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Dear CMO: First, a confession. When I wrote the memo on "Killing Giants, Part 1", I didn't actually have a "Part 2" in mind. I was just hoping that things would progress along and new thoughts would quickly come to mind. Thankfully, a few good questions - .... one spurring a 300-word response - .... shook a few new ones loose....


To be clear, this isn't a recitation of Michael Porter's three generic strategies from Competitive Strategy - .... these zen-like strategies apply broadly, as all marketing koans should; these are specific, tactical lessons either learned first-hand or, at worst, second. And they're up for debate, discussion, and addition.
Our first outing discussed aikido, thin ice, inconvenient truths, and the war of the flea. This note covers a few new ones. Here goes:
Killing Giants, Redux:
Lesson #5: Zag
Your competitor and your industry may decide that zigging is the new black. You can follow them and be another steer in the herd. Or, you can zag. Polarize your market. Be the un-cola, understand why being the un-cola works for you and for your market, and be very, very good at it. Simplifying the content delivery system (a CD, not a cartridge) in your Playstation. Move away from where everyone else is going and figure out how this works for you.
At most, you'll give yourself a clear point of differentiation from the giant in your business and provide your customers a clear choice. At very least, you should consider this is a strategic exercise that forces your team to question sacred cows and ask "why" one more time. I'm neck deep in this one right now and will possibly be giving readers a glimpse of this later .... - story developing.
Lesson #6: Show Your Teeth
If you win on a head to head basis, force a comparison. Show your teeth. Display your superiority like the Beach Master bull elephant seal you are on the beach of your particular industry. The Pepsi challenge. The Folgers taste test.
And be very sure and very careful, because if there's a shred of subjectivity in your face-off, that thing called "user generated content on the Web" will find you. Seen any spoofs on the Apple "I'm a Mac" ads? I thought so. Valeria Maltoni at Conversation Agent gives us a very cautionary tale with her post on Fiji Water, who foolishly called out Cleveland's public water system only to find that the City by the Flaming Lake had a higher quality product. Gulp.
If you're better, make sure everybody knows it. Tell your story in the same language in as many places as possible to as many people as need to hear your story. The homepage of your website, the spine of your PR strategy, the first and last thing your CEO says on Hardball, the first of the three "remember always to say" bullets on your retail channel training laminated pocket cards: everybody gets the same facts with the same proof points. Be horribly and boringly consistent with your messaging when you're better. You will become the itch that the giant can't scratch.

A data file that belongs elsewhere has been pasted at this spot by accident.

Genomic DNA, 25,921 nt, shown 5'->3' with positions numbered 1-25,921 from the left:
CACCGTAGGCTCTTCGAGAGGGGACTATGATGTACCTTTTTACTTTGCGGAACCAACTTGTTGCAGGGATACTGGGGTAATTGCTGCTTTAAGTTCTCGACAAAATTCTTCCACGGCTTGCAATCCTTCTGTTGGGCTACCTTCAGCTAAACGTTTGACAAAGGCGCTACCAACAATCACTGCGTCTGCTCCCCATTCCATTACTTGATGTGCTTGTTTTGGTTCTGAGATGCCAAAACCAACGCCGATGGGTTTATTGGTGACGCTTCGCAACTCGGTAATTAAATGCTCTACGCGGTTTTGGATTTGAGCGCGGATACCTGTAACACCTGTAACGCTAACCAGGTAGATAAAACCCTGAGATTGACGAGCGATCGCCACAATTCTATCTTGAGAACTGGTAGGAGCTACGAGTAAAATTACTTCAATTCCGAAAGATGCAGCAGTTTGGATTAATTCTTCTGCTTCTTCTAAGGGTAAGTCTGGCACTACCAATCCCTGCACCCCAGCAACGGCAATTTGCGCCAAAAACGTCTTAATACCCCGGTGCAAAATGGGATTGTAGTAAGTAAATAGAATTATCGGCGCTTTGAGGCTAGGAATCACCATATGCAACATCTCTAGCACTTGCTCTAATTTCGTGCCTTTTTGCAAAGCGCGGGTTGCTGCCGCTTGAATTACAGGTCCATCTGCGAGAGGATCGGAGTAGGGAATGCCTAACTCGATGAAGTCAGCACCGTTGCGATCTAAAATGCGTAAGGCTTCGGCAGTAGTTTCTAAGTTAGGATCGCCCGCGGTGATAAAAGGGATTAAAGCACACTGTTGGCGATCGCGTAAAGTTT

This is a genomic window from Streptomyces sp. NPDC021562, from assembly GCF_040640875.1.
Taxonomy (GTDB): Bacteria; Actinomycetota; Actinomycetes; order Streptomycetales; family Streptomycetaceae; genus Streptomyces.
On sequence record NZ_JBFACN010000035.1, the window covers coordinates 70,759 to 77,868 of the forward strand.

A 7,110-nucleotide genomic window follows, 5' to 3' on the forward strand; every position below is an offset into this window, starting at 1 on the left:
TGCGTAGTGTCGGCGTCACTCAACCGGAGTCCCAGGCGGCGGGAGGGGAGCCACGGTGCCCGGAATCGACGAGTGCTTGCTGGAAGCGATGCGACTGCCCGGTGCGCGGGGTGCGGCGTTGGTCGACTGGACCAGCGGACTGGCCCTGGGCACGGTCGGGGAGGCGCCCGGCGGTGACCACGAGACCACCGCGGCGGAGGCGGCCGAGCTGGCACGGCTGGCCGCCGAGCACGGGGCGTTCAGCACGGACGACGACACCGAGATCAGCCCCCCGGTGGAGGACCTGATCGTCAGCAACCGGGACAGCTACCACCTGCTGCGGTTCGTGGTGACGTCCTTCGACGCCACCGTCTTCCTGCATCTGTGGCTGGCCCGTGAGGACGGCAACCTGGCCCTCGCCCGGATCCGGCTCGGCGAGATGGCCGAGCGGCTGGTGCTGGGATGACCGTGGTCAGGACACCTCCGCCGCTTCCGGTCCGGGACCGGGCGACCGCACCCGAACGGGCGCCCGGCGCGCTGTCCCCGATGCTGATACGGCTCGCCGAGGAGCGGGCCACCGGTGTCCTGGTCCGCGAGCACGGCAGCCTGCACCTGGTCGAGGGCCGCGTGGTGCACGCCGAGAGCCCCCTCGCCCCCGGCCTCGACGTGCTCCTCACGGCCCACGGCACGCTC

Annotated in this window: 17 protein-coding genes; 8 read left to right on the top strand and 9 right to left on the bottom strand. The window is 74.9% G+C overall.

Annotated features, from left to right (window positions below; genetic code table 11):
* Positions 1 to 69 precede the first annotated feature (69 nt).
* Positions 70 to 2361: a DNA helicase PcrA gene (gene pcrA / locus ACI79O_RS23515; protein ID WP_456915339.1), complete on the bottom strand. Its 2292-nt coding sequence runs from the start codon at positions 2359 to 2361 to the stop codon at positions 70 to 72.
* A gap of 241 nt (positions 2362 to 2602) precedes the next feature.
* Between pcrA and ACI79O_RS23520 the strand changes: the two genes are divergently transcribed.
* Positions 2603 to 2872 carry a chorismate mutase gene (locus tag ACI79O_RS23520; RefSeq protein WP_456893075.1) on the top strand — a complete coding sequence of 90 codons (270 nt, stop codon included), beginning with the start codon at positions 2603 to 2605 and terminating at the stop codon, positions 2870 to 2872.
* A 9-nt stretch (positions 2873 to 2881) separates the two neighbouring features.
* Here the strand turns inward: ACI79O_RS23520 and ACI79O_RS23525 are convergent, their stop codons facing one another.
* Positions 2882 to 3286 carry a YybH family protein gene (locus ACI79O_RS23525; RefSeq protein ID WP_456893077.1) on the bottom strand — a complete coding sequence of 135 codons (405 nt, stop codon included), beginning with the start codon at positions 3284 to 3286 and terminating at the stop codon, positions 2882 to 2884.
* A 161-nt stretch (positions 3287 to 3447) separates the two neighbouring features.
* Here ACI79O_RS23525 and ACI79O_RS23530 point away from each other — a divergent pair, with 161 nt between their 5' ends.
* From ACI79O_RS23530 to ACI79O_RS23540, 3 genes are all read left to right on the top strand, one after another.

Lesson #7: Speed Kills
Speed kills the slow, at least. Your ability to move faster than the giants do is a lethal weapon. They have Roadmap Review Sub-Committee Task Forces. You launch products. The roadmap moves to the Roadmap Tiger Team. You launch version 2. They are slow. You are fast.
Have you ever done business in Japanese retail? Japanese competitors rev their product lines, on average, between three and four times a year. In the US, we do this once every 12 to 18 months. If you're a US company trying to enter Japan, this will make your head spin. This is why so many US companies fail in Japan, too.
Mass customization is another speed weapon. Can you offer the ability for your customers to personalize their product, service, or use? Find ways of meaningfully delivering this, while your giant plods ahead with a "one size fits whoever fits the one size" strategy.
* * *
Key Takeaways:
> Zag: polarize your market for a good reason.
> Show Your Teeth: force a comparison. If you're better, make sure everybody knows it. But make sure you're better before you go down this path.
> Speed Kills: you are smaller, faster, and hold less baggage than giants. Take advantage of your lighter weight.
* * *
Now, dear CMO, it's your turn .... is there a Killing Giants, Part 3? Any color commentary on the seven strategies? War stories from your own front lines?
More on this as it develops. But in the mean time, collect your forces, bide your time, and plan your own strategy on how you're going to kill the giant in your own market.
Regards,
Stephen Denny

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ABOUT THE AUTHOR
image of Stephen Denny

I've spent twenty years connecting brands to the wants & needs of technology users, as a consultant and as a front line executive managing the people, strategy and budgets at brand name companies like Sony, Onstar, Iomega and Plantronics.

This generally means that I've spent a lot of time saying "no" to very charming people and defending very creative marketing ideas in front of people who don't always laugh at my jokes.

What else can I tell you? I've lived and worked in the US and Japan, hold multiple patents, have lectured at top graduate schools and industry forums, and have a Wharton MBA, the diploma for which is somewhere in my office.

My consulting business is focused on helping consumer technology companies nail their branding so they get through the ambient noise in the market, as well as guiding them in how to win in the trenches of the channel, where all business battles are won or lost.

What you see on my blog, StephenDenny.com, is what I've netted out of the conversations I get to have with lots of smart people. Drop in and comment at your convenience ~!